UH-1M - Gunship model based on UH-1C; fitted with Lycoming T-53-L-13 engine of 1,400 shaft horsepower.

UH-1N - Twin Engine Variant based on Bell Model 212.

UH-1P - USAF Special Operations and Attack models.

EH-1U - Multiple Target Electronic Warfare System (MULTEWS).

UH-1V - US Army MedEvac Variant.

EH-1X - Electronic Warfare Platforms based on modified UH-1H models; 10 examples converted in this fashion.

UH-1Y - Upgraded UH-1N late production models.

UH-1Y "Venom" - Modern USMC productiom models developed from UH-1N Twin Huey; four-badem all-composite rotor system; upgraded transmission and engines; increased MTOW, range and speed; digital cockpit with MFDs; increased parts commonality with AH-1Z Cobra attack helicopters; a total of 123 on order.

Agusta-Bell AB 204 - Augusta-Bell license-production military transports for Italy.

Agusta-Bell AB 204AS - Augusta-Bell license-production Anti-Submarine Warfare (ASW) helicopters for Italy.

Fuji-Bell 204B-2 "Hiyodori" - Fuji Heavy Industries license-production military transports for use by Japanese Ground Self-Defense Force.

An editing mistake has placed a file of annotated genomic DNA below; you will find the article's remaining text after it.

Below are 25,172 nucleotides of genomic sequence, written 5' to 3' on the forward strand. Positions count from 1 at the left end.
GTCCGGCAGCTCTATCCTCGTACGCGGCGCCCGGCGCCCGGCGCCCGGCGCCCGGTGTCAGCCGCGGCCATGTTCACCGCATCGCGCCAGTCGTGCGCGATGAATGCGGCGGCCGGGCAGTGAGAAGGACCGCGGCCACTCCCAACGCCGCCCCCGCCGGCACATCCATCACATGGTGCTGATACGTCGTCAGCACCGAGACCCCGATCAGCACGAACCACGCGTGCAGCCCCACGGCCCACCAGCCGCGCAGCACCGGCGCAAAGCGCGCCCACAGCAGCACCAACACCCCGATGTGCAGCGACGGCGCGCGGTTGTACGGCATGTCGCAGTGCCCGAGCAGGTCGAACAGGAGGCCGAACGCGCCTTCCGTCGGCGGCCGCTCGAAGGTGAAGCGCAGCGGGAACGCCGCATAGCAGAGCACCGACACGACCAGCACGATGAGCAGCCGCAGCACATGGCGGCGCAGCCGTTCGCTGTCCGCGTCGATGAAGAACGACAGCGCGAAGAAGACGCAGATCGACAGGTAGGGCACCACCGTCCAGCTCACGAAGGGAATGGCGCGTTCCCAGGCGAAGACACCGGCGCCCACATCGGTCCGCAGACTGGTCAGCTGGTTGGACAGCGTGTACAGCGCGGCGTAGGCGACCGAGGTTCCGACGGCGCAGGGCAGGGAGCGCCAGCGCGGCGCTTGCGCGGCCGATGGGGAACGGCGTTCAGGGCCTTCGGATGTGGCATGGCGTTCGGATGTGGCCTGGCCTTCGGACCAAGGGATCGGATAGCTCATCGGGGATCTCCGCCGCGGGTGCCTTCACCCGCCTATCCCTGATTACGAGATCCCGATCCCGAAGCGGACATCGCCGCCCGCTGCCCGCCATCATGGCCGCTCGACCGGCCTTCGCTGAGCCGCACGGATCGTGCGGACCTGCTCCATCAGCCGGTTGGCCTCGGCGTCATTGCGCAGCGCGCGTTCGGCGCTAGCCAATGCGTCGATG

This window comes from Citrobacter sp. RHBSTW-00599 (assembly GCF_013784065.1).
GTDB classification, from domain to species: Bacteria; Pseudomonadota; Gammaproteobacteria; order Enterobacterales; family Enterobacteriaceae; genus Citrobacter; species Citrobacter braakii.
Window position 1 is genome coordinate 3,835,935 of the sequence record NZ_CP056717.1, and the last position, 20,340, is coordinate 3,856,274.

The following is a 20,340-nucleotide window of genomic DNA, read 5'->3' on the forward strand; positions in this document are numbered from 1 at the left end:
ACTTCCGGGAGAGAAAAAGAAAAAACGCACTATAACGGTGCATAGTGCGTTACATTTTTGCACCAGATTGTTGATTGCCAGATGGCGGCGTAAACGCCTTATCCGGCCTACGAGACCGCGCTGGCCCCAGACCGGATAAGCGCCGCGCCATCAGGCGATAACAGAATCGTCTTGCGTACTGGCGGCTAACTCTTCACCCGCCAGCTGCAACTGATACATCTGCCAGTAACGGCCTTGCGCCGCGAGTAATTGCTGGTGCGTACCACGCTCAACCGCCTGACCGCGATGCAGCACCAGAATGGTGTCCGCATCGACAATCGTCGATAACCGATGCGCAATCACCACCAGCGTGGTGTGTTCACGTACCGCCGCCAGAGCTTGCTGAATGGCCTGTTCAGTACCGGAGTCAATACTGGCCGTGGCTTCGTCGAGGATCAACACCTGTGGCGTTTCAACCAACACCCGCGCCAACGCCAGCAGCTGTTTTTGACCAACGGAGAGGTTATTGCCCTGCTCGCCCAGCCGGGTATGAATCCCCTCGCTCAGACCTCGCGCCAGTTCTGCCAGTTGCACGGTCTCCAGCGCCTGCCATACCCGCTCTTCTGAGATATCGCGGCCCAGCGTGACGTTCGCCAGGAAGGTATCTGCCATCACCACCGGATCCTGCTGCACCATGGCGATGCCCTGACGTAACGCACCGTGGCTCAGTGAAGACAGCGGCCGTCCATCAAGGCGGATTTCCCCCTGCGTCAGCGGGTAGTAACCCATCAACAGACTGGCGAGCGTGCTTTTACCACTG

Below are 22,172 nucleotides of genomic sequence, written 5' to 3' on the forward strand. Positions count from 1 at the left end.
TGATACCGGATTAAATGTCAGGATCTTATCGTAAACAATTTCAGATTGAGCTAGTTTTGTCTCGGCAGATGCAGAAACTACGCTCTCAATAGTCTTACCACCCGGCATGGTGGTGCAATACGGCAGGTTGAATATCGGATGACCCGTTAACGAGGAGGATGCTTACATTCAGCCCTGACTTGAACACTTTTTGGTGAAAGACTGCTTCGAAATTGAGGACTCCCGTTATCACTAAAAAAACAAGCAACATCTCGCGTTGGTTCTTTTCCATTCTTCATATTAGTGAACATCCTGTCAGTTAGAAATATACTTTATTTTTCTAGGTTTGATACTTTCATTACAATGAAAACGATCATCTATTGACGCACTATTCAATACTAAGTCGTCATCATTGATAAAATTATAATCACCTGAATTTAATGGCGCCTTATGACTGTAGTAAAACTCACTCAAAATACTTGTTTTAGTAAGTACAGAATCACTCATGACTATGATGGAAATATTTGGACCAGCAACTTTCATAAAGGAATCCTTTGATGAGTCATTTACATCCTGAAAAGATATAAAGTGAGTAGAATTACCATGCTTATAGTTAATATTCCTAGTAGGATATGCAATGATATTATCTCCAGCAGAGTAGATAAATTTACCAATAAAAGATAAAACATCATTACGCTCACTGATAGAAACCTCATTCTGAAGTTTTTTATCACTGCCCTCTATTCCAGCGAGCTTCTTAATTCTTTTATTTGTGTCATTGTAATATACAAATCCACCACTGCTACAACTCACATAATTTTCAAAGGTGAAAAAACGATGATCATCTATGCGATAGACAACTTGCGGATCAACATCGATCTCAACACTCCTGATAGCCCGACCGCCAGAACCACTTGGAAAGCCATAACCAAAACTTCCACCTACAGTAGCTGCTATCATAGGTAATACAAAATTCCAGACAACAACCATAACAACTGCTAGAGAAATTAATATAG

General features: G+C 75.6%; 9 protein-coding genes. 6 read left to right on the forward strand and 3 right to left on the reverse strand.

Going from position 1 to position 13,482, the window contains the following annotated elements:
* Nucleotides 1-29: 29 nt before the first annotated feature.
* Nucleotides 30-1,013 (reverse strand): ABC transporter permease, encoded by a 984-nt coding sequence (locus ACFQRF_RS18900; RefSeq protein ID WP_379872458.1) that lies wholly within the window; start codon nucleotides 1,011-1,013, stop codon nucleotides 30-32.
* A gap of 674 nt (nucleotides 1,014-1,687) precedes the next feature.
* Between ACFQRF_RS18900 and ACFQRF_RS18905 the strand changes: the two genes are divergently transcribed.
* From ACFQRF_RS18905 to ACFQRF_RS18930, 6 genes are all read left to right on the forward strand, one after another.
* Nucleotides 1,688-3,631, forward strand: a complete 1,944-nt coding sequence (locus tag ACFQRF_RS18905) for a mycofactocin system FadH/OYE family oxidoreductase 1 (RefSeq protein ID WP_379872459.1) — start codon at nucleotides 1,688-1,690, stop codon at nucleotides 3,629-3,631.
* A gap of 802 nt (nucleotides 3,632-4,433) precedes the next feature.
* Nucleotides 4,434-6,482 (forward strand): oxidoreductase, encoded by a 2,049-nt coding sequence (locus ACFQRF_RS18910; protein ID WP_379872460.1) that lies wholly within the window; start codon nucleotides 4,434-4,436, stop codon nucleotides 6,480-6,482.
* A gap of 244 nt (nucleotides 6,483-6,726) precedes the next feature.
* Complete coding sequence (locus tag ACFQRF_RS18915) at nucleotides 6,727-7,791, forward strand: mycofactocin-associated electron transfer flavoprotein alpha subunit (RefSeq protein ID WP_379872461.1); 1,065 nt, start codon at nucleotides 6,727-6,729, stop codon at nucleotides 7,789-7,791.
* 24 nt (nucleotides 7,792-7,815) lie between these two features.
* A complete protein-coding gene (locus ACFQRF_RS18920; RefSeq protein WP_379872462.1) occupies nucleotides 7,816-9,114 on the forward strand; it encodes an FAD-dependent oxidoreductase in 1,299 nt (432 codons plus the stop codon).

Bell 205A-1 - Military Utility Transport based on UH-1H models.

Bell 205A-1A - Israeli export gunship/transport models based on 205A-1 transports; hardpoints for external armament.

Agusta-Bell AB 205 - Augusta-Bell license-production military utility transports for Italy.

AIDC UH-1H - Aerospace Industrial Development Corporation license-production military utility transport models for Taiwan.

Dornier UH-1D - Dornier Flugzeugwerke license-production military utility transport models for Germany.

Fuji-Bell 205A-1 (HU-1H) - Fuji license-production military utility transport models for use by Japanese Ground Self-Defense Force.

"Huey II" - Improved and Updated model for military market; based on UH-1H production models.

UH-1/T700 "Ultra Huey" - Improved and Updated model for commercial market; fitted with General Electric T700-GE-701C turboshaft engine.


Operators:
Afghanistan; Albania; Argentina; Australia; Austria; Bahrain; Bangladesh; Belize; Bolivia; Bosnia and Herzegovina; Brazil; Brunei; Burma; Cambodia; Canada; Chile; Colombia; Costa Rica; Domican Republic; El Salvador; Ecuador; Ethiopia; Germany; Greece; Georgia; Guatemala; Honduras; Indonesia; Iran; Iraq; Israel; Italy; Jamaica; Japan; Jordan; Kuwait; Lebanon; Macedonia; Mexico; Morroco; Netherlands; New Zealand; Norway; Oman; Pakistan; Panama; Paraguay; Papua New Guinea; Peru; Philippines; Taiwan; Rhodesia; Saudi Arabia; Senegal; Singapore; Serbia; Somalia; South Korea; South Vietnam; Spain; Sweden; Tanzania; Thailand; Tunisia; Turkey; Uganda; United Arab Emirates; United States; Uruguay; Venezuela; Vietnam; Yemen; Zambia; Zimbabwe